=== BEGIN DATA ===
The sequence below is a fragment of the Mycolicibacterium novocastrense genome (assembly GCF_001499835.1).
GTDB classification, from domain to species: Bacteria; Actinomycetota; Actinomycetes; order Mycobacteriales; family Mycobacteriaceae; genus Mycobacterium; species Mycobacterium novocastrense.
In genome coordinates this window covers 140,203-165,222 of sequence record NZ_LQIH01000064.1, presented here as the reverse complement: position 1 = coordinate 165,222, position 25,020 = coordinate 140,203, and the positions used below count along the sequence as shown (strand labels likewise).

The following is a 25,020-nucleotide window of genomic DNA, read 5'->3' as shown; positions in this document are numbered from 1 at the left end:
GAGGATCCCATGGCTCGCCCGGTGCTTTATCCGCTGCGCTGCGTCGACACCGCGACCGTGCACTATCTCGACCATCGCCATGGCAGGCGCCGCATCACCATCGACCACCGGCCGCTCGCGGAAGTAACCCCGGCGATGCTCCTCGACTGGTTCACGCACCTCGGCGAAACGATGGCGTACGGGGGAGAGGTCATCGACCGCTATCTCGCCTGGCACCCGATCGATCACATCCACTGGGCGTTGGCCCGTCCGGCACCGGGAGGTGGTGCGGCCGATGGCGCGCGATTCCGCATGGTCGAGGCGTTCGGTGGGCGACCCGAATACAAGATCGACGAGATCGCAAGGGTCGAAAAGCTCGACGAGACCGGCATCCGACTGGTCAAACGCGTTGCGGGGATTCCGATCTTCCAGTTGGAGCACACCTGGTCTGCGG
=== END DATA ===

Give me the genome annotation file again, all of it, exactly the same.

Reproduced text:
The sequence below is a fragment of the Mycolicibacterium novocastrense genome (assembly GCF_001499835.1).
GTDB classification, from domain to species: Bacteria; Actinomycetota; Actinomycetes; order Mycobacteriales; family Mycobacteriaceae; genus Mycobacterium; species Mycobacterium novocastrense.
In genome coordinates this window covers 140,203-165,222 of sequence record NZ_LQIH01000064.1, presented here as the reverse complement: position 1 = coordinate 165,222, position 25,020 = coordinate 140,203, and the positions used below count along the sequence as shown (strand labels likewise).

The following is a 25,020-nucleotide window of genomic DNA, read 5'->3' as shown; positions in this document are numbered from 1 at the left end:
GAGGATCCCATGGCTCGCCCGGTGCTTTATCCGCTGCGCTGCGTCGACACCGCGACCGTGCACTATCTCGACCATCGCCATGGCAGGCGCCGCATCACCATCGACCACCGGCCGCTCGCGGAAGTAACCCCGGCGATGCTCCTCGACTGGTTCACGCACCTCGGCGAAACGATGGCGTACGGGGGAGAGGTCATCGACCGCTATCTCGCCTGGCACCCGATCGATCACATCCACTGGGCGTTGGCCCGTCCGGCACCGGGAGGTGGTGCGGCCGATGGCGCGCGATTCCGCATGGTCGAGGCGTTCGGTGGGCGACCCGAATACAAGATCGACGAGATCGCAAGGGTCGAAAAGCTCGACGAGACCGGCATCCGACTGGTCAAACGCGTTGCGGGGATTCCGATCTTCCAGTTGGAGCACACCTGGTCTGCGG